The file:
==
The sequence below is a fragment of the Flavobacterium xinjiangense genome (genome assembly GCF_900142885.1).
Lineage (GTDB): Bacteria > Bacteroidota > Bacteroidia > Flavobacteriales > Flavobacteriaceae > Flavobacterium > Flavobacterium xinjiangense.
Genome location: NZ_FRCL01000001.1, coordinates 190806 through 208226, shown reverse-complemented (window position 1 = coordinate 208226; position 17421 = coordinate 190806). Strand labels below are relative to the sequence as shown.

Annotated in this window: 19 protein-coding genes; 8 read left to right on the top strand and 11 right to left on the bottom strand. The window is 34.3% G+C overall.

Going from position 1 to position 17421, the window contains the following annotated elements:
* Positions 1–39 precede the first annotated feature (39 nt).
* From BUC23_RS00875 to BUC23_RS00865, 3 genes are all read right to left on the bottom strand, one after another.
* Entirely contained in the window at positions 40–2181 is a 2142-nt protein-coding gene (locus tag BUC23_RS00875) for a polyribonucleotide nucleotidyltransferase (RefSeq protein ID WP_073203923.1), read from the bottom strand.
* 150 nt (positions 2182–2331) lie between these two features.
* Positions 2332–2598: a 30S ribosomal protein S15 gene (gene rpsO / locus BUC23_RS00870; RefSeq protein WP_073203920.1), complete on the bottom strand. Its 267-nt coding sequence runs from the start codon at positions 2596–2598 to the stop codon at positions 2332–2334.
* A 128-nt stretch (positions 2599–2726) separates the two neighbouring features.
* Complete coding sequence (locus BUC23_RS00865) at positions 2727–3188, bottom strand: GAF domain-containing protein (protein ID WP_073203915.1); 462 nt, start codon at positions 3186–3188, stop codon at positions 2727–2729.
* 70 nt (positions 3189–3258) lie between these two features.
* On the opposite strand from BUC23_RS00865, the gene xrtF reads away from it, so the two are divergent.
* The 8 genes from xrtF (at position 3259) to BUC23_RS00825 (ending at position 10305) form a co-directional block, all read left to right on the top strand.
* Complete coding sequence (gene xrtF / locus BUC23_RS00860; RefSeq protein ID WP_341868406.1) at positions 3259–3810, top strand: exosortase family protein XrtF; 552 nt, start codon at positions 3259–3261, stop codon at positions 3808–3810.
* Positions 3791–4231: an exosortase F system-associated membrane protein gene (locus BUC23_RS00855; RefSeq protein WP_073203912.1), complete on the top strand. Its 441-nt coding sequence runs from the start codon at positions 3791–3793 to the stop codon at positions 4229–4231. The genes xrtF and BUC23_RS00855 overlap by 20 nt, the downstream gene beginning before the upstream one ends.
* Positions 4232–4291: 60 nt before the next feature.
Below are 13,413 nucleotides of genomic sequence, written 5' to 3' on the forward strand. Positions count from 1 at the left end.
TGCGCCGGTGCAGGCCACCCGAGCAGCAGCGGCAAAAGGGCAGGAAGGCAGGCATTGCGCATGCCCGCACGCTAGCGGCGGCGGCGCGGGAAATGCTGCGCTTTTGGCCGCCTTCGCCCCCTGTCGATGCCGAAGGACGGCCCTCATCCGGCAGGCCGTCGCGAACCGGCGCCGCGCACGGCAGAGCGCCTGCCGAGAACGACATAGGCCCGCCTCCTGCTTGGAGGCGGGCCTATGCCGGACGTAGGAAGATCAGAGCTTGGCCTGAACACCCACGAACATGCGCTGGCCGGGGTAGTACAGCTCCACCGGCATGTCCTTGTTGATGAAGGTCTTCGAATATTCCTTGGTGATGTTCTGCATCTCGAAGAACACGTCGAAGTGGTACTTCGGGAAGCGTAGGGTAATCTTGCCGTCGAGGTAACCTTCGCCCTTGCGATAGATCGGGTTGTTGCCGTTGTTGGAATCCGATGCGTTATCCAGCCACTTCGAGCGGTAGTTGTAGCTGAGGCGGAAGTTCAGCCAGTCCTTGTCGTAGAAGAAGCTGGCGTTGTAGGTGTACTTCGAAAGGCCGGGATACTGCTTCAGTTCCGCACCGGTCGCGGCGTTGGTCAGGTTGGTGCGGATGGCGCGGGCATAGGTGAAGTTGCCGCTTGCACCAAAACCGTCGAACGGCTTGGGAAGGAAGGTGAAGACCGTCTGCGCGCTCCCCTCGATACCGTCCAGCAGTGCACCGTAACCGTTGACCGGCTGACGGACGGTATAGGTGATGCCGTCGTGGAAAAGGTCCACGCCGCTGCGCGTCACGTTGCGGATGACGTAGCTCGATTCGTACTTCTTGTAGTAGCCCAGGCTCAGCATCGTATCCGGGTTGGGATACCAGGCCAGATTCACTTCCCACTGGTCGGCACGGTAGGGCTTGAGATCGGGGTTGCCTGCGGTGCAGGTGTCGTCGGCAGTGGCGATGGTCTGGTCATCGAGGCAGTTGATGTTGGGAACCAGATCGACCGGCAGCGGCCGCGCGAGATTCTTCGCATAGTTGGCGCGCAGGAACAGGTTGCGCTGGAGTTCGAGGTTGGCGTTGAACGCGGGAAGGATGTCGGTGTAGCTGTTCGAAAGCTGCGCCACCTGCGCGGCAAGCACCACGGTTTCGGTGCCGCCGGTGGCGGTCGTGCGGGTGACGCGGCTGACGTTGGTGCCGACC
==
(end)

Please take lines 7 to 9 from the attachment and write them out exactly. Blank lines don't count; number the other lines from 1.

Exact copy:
* From BUC23_RS00875 to BUC23_RS00865, 3 genes are all read right to left on the bottom strand, one after another.
* Entirely contained in the window at positions 40–2181 is a 2142-nt protein-coding gene (locus tag BUC23_RS00875) for a polyribonucleotide nucleotidyltransferase (RefSeq protein ID WP_073203923.1), read from the bottom strand.
* 150 nt (positions 2182–2331) lie between these two features.